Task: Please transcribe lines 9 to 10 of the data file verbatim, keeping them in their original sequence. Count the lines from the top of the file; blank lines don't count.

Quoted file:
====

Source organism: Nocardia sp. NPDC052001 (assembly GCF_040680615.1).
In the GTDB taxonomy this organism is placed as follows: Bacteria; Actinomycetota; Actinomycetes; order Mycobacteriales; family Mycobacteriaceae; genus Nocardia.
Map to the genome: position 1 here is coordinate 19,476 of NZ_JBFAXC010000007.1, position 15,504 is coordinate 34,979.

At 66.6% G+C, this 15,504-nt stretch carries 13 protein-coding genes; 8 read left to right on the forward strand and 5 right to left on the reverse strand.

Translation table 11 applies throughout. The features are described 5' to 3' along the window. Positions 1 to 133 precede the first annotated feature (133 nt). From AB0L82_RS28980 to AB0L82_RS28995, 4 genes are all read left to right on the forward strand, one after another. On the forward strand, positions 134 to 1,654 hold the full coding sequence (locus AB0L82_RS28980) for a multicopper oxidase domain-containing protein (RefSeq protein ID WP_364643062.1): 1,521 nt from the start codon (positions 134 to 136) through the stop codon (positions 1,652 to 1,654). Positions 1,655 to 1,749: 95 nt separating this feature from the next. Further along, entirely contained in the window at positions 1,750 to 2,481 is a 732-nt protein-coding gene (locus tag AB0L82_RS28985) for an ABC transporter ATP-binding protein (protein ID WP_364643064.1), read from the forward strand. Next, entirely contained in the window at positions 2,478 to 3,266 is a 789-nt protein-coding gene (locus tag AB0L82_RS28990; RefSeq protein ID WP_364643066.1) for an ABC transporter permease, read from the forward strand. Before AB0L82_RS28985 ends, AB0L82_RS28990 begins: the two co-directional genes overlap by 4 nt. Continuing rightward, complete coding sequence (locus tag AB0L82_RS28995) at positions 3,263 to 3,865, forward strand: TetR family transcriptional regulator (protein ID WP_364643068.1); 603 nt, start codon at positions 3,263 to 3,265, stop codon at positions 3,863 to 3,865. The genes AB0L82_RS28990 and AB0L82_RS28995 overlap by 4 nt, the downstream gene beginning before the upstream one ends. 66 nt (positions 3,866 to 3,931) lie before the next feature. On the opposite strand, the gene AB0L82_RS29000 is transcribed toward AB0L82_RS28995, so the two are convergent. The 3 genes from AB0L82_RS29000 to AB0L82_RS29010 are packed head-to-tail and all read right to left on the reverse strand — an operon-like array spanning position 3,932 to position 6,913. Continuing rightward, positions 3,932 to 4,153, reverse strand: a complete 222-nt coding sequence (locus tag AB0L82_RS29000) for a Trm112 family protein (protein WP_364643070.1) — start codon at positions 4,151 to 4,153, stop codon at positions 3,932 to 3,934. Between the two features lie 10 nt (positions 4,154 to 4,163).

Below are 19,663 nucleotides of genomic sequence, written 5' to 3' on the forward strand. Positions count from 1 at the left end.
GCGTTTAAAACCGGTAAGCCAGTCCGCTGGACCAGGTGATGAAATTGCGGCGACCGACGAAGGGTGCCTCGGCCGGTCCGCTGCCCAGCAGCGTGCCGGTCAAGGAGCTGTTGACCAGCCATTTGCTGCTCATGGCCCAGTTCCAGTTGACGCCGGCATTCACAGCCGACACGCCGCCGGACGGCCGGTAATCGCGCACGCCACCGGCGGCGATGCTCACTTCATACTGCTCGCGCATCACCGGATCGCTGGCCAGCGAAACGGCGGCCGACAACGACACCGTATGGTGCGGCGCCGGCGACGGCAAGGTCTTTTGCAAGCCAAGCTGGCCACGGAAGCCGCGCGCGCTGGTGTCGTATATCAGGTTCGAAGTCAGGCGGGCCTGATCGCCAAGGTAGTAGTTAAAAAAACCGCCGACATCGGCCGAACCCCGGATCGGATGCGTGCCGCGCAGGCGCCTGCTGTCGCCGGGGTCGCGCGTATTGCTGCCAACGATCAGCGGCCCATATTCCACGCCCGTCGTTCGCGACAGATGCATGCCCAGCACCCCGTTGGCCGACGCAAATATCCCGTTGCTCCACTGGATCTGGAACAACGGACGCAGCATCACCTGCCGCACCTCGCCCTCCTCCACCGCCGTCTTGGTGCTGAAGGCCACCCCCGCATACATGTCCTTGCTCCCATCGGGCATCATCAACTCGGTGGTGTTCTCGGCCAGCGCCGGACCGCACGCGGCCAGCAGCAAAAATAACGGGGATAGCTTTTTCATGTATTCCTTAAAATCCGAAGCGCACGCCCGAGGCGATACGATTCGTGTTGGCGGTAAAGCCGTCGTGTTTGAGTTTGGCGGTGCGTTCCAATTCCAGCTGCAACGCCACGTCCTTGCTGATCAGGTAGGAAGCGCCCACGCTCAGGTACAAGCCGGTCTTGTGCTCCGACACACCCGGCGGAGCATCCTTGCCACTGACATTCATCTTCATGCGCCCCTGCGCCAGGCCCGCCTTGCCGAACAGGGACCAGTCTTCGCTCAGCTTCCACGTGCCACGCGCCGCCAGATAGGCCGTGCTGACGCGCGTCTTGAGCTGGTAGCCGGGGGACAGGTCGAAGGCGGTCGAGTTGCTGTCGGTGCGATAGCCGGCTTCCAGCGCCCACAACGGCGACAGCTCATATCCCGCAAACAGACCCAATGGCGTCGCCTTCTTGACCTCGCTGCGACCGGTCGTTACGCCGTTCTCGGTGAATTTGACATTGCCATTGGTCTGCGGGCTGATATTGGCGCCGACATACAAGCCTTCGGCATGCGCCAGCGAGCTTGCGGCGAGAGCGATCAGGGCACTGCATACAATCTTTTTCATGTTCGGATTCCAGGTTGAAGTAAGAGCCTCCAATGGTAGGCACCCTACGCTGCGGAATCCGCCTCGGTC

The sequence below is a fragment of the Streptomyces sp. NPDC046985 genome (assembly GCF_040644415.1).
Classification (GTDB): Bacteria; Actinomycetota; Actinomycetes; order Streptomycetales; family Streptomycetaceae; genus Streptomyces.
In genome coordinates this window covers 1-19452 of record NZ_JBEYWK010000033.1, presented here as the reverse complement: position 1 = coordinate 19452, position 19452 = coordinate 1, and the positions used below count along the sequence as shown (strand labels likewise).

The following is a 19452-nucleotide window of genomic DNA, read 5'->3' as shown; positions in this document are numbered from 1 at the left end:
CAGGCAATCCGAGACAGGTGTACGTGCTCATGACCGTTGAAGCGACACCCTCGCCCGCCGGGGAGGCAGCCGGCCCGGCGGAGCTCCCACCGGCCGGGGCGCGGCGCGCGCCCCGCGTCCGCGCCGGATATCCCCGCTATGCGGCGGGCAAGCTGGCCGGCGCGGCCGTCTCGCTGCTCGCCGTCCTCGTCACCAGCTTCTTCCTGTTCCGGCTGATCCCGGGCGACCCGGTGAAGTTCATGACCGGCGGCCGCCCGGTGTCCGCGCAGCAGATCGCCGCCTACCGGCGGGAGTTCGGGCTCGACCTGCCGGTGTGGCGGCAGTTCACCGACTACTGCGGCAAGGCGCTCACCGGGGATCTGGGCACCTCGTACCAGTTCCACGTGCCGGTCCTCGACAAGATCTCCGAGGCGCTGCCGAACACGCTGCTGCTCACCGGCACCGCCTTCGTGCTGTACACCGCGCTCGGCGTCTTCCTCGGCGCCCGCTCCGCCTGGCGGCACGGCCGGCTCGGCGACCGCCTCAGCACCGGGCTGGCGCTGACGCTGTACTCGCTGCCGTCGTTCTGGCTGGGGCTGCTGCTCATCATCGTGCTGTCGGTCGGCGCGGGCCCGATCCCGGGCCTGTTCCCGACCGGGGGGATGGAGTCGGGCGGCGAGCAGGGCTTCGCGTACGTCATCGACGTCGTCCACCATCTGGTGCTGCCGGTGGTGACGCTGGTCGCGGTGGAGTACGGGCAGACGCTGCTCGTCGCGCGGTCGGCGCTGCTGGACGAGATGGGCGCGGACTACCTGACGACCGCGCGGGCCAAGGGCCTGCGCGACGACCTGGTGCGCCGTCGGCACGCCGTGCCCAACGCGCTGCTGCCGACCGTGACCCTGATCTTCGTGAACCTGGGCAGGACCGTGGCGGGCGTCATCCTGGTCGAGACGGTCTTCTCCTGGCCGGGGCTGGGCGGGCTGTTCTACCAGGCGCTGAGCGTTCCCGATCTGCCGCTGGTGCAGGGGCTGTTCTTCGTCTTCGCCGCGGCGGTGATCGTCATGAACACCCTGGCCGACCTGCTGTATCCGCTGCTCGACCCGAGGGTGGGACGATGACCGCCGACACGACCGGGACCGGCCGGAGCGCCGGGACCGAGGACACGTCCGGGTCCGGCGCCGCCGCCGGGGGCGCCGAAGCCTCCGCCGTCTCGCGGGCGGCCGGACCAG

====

Classification (GTDB): Bacteria; Actinomycetota; Actinomycetes; order Streptomycetales; family Streptomycetaceae; genus Streptomyces.
In genome coordinates this window covers 1-19452 of record NZ_JBEYWK010000033.1, presented here as the reverse complement: position 1 = coordinate 19452, position 19452 = coordinate 1, and the positions used below count along the sequence as shown (strand labels likewise).